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Assume that $A$ is an linear operator on a real vector spacev $V$.

I wish to prove that if for some $x,y \in V$ such that $x\neq 0$ or $y \neq 0$ and some $a,b \in \mathbb R$ and $b\neq 0$, the following conditions hold $$ Ax=ax-by, Ay=ay+bx $$ then $x,y$ are linearly independent.

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closed as off-topic by Semiclassical, Jyrki Lahtonen, Najib Idrissi, Vedran Šego, beep-boop Oct 11 '14 at 14:50

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    $\begingroup$ What did you try? A proof by contradiction would begin by assuming $x,y$ are not linearly independent. Combine the expressions resulting from that assumption with the conditions above involving $a,b,x,y$ and see if this gives a contradiction. $\endgroup$ – hardmath Oct 11 '14 at 12:44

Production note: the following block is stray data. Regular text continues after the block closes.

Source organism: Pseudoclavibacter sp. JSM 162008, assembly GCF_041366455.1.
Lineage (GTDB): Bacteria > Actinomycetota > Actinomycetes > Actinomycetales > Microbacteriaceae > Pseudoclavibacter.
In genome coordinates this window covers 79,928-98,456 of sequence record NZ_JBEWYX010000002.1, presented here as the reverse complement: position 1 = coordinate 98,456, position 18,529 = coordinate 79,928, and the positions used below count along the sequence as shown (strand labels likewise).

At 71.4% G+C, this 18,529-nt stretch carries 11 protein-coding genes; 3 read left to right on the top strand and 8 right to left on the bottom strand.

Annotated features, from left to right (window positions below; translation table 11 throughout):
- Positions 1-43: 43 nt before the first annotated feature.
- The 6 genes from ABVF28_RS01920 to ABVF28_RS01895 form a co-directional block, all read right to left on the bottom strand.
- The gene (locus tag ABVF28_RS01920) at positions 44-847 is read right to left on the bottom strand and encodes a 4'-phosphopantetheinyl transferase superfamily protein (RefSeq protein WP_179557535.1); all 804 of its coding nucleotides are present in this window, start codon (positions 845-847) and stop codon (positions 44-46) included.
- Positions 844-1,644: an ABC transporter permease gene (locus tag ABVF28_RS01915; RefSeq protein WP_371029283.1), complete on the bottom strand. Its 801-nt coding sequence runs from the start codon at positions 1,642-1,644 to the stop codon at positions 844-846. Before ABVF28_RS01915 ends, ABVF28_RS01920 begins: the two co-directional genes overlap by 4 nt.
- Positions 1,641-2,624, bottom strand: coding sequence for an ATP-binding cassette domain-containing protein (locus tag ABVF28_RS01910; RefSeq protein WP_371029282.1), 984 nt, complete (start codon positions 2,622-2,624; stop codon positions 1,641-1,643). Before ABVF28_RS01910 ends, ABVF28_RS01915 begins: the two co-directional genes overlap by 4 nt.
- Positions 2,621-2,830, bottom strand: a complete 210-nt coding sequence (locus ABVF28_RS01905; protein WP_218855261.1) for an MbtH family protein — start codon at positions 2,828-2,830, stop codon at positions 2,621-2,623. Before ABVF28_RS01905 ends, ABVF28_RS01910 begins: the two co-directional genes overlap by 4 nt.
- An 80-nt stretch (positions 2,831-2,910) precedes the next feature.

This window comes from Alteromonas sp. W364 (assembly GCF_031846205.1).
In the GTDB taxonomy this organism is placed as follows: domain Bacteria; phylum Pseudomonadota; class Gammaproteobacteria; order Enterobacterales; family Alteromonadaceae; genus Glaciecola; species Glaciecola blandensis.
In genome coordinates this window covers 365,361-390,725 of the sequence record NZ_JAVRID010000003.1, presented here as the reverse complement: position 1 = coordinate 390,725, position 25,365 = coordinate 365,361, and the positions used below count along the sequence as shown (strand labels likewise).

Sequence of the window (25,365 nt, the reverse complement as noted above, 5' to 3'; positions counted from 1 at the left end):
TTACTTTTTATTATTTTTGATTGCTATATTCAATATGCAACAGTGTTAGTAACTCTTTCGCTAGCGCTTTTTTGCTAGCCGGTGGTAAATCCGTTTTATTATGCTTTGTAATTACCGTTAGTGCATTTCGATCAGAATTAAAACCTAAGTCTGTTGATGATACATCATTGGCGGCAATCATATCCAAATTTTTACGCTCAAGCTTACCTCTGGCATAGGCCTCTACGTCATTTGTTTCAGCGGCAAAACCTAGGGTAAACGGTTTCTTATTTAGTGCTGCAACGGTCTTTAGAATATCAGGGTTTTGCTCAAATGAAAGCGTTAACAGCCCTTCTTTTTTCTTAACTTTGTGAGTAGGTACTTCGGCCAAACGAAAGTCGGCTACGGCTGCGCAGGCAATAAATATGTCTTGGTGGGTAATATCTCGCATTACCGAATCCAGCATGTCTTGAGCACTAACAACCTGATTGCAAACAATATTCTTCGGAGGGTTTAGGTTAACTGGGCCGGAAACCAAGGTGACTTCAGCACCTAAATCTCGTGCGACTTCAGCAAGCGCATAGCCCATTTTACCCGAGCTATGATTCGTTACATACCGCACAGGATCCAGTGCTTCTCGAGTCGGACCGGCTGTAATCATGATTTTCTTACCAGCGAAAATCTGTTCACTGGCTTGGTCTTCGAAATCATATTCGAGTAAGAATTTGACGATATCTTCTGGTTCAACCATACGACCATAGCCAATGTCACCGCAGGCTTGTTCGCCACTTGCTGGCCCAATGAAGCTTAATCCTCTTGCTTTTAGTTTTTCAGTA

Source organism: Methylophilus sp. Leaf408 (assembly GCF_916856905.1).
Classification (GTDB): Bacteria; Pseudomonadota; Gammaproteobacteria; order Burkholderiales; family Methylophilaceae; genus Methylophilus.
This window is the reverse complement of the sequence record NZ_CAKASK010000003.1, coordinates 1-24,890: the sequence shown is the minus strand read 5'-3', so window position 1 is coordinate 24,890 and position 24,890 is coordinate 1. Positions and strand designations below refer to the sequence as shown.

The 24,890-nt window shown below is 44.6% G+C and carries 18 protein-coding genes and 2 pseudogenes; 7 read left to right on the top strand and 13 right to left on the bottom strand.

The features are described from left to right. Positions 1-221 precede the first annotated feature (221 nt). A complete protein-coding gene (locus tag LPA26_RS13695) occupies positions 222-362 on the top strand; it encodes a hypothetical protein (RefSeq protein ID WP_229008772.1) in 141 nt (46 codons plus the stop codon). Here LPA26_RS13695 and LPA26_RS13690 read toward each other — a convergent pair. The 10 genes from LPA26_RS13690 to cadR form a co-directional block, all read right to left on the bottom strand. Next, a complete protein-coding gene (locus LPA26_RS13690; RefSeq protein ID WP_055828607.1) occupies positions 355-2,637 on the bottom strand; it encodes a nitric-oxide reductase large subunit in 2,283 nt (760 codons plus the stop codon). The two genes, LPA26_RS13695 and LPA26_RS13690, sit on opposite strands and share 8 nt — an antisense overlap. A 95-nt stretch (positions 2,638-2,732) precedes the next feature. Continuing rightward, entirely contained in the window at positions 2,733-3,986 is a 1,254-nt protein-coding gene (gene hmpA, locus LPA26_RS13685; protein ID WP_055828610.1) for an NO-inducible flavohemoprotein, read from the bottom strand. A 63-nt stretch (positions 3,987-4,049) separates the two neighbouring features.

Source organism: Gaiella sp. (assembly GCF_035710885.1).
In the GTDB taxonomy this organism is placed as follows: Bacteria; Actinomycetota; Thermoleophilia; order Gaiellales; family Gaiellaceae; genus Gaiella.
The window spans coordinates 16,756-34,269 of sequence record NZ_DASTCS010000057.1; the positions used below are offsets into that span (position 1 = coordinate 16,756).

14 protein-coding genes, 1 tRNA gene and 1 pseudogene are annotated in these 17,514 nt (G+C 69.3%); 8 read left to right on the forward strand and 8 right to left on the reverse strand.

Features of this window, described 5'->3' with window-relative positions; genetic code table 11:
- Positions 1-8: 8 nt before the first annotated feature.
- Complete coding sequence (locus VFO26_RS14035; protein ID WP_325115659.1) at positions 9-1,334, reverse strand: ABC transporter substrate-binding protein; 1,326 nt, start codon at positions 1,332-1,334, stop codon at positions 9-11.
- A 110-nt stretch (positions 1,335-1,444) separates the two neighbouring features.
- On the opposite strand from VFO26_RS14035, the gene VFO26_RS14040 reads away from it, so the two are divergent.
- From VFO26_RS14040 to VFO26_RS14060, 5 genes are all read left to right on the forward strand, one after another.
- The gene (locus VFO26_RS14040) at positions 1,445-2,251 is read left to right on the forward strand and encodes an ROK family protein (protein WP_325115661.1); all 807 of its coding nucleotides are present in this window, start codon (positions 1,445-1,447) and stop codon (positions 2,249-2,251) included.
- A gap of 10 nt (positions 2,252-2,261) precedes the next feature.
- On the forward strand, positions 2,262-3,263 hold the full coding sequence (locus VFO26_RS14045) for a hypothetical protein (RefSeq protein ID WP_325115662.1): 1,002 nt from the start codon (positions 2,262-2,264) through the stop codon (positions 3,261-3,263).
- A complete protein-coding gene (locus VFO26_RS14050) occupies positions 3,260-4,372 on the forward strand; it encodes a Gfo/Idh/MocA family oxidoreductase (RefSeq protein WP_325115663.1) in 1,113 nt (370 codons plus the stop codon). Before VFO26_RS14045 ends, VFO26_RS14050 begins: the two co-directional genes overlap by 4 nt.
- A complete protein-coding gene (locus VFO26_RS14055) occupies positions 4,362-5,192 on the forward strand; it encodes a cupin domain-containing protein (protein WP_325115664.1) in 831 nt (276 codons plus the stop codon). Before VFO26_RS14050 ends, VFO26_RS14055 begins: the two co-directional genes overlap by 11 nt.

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Suppose the contrary, i.e., that they are linearly dependent. Then $x=ky$, where $k \ne 0$, so

\begin{align*} Ax=kAy &\implies ax-by=k(ay+bx) \implies x(a-kb)=y(ak+b) \\ &\implies ky(a-kb)=y(ak+b) \implies ak-k^2b=ak+b \\ &\implies k^2=-1. \end{align*}

This is impossible as $V$ is a real vector space.

Hence they are linearly independent.

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